Proton Pass password manager leaves beta: here is our take

Martin Brinkmann
Jun 28, 2023

Proton, the organization behind Proton Mail, VPN and other services, has released the first stable version of Proton Pass today after a beta period. Proton Pass is an open source password manager that adheres to the same privacy and security principles as other Proton products.

Proton Pass is available as a free and subscription-based service. Proton Pass Plus is available for $4.99 regularly but currently available for $1 to celebrate the release of the product. Users may access the password manager via the mobile apps for iOS or Android, and through browser extensions.

The password manager supports all major password manager features, namely the creation and storing of passwords, and the filling of passwords. The latter requires the installation of a mobile application or an extension.

proton pass

New users may import passwords from major web browsers and also some other programs that Proton Pass supports. The list includes exports from popular password managers such as LastPass, 1Password, KeePass, Bitwarden and Dashlane among others. Imports from Firefox, Chrome, Brave, Edge and Safari are also supported. The password manager lacks generic CSV file imports at the time of writing.

Proton Pass prompts to auto-save new passwords automatically. It may not be set as the default password manager, but this can be checked and changed in the Settings under Autosave.

New users may want to enable the auto-lock option under Security if there is a chance that someone else may access the device.

Creating new logins manually is a straightforward process. The browser extensions fill out some information, such as the website address and title, automatically. The password generator supports two types: memorable words, which combine a number of words and numbers, and random password, which includes a mix of upper and lower case characters, numbers and special characters.

password generator

Sliders are provided to increase or decrease the complexity of passwords, and some toggles allow users to make additional modifications.

Proton Pass supports 2FA tokens and notes may be added to any password saved by the password manager.

Users may also create encrypted notes using the password manager and email aliases to hide their main email address. Proton acquired SimpleLogin some time ago and this functionality is powered by the service.

As far as security is concerned, Proton states on its website that Proton Pass uses end-to-end encryption, which means that all cryptographic operations happen on the user's device. Usernames, passwords and metadata is encrypted.

Interested users may check out an article on the Proton blog that provides additional information on the security model.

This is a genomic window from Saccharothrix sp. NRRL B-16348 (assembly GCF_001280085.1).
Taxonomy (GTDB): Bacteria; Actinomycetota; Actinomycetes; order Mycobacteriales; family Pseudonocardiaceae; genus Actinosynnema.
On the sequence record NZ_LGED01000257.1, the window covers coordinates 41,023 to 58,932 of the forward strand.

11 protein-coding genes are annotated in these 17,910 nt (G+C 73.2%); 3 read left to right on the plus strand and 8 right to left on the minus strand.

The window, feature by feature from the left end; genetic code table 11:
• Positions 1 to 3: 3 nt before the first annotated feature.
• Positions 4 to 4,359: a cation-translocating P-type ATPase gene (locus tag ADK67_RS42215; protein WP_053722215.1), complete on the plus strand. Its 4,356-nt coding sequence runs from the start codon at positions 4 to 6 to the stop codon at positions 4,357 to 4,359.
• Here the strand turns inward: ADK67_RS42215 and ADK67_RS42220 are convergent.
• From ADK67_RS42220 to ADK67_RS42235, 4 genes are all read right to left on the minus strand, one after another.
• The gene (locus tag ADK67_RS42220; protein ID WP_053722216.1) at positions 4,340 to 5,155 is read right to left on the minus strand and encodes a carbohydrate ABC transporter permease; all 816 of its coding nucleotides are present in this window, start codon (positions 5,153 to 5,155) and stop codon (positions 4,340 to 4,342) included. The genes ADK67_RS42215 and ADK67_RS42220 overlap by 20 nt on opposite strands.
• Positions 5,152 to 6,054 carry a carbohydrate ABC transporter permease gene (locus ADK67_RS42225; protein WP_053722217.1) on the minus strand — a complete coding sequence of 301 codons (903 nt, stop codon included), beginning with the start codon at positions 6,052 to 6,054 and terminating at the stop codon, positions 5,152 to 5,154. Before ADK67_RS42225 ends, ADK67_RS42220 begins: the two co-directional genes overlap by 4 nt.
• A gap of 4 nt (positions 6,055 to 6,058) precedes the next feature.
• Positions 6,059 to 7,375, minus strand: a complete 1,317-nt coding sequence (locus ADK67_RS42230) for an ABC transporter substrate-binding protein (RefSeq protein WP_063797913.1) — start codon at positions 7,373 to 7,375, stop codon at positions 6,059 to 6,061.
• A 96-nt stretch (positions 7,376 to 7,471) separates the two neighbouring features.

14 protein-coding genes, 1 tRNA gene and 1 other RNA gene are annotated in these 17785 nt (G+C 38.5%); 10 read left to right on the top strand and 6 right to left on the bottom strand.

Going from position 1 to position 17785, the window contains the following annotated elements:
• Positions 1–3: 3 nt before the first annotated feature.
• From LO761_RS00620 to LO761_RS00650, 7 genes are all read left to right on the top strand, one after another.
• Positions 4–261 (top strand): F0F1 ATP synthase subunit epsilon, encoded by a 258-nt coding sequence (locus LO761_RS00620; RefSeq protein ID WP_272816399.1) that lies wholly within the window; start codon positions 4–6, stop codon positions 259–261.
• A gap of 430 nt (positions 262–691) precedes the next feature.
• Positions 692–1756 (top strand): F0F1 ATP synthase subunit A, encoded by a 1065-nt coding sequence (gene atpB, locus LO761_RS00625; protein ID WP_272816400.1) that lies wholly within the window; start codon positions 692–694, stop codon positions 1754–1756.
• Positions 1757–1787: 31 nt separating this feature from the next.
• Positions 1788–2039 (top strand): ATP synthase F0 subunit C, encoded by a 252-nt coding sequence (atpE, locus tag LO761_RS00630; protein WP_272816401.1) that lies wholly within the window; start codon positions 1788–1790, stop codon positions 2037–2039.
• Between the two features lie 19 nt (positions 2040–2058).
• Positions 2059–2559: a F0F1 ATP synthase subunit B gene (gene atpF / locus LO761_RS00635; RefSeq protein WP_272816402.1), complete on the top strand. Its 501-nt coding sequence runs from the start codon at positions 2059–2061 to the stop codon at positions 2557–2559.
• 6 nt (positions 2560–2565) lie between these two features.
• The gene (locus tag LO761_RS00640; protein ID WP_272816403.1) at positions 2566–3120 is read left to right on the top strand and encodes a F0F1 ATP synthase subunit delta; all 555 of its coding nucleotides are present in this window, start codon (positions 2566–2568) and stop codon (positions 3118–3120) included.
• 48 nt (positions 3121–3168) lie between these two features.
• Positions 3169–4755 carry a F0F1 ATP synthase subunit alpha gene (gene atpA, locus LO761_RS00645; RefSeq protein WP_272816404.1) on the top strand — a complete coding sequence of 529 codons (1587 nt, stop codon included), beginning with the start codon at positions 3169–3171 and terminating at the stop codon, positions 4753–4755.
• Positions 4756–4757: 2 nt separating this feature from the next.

Proton Free and Proton Pass Plus Comparison

Proton Free supports use on an unlimited number of devices and unlimited logins and notes. It limits alias email addresses to 10.

Proton Pass Plus has a number of exclusive features. It lifts the email alias limited and includes support for an integrated 2FA authenticator. Next to that, it allows users to create multiple vaults to better organize passwords and notes, and will soon allow the autofilling of credit cards as well.

Comparison to other services

Proton Pass supports core features of a password manager. The service lacks dedicated desktop programs and some features  that top-of-the-line password managers such as Bitwarden support, at least in the commercial version.

Bitwarden supports the storing of notes and credit cards, enhanced two-step login, emergency access and vault health reports. It is also available for about $1 per month, just like Proton Pass is currently during the promotional period.

Proton Pass is a well designed password manager that will certainly get some of the missing features in future updates. It will certainly attract users, especially those who use other Proton services already.

Interested users may check it out here.

Proton Pass password manager leaves beta
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Proton Pass password manager leaves beta
Proton, the organization behind Proton Mail, VPN and other services, has released the first stable version of Proton Pass.
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  1. The Gardens of Babylon said on March 9, 2024 at 12:01 am

    Walled Garden

  2. giovanni said on June 29, 2023 at 9:11 am

    I already use their good mail service but I prefer keep using Bitwarden, you know…

  3. David said on June 28, 2023 at 7:56 pm

    Basic. No ability to import passwords from iOS version, requires desktop extension. No support for groups. All in all, nothing to make me leave Bitwarden. It is roughly equivalent to Avira’s password manager in functionaliity, though I like Avira’s a bit better because I can update from any platform and Avira requires not only a password but a private key, so my feeling is that it is a tad safer.

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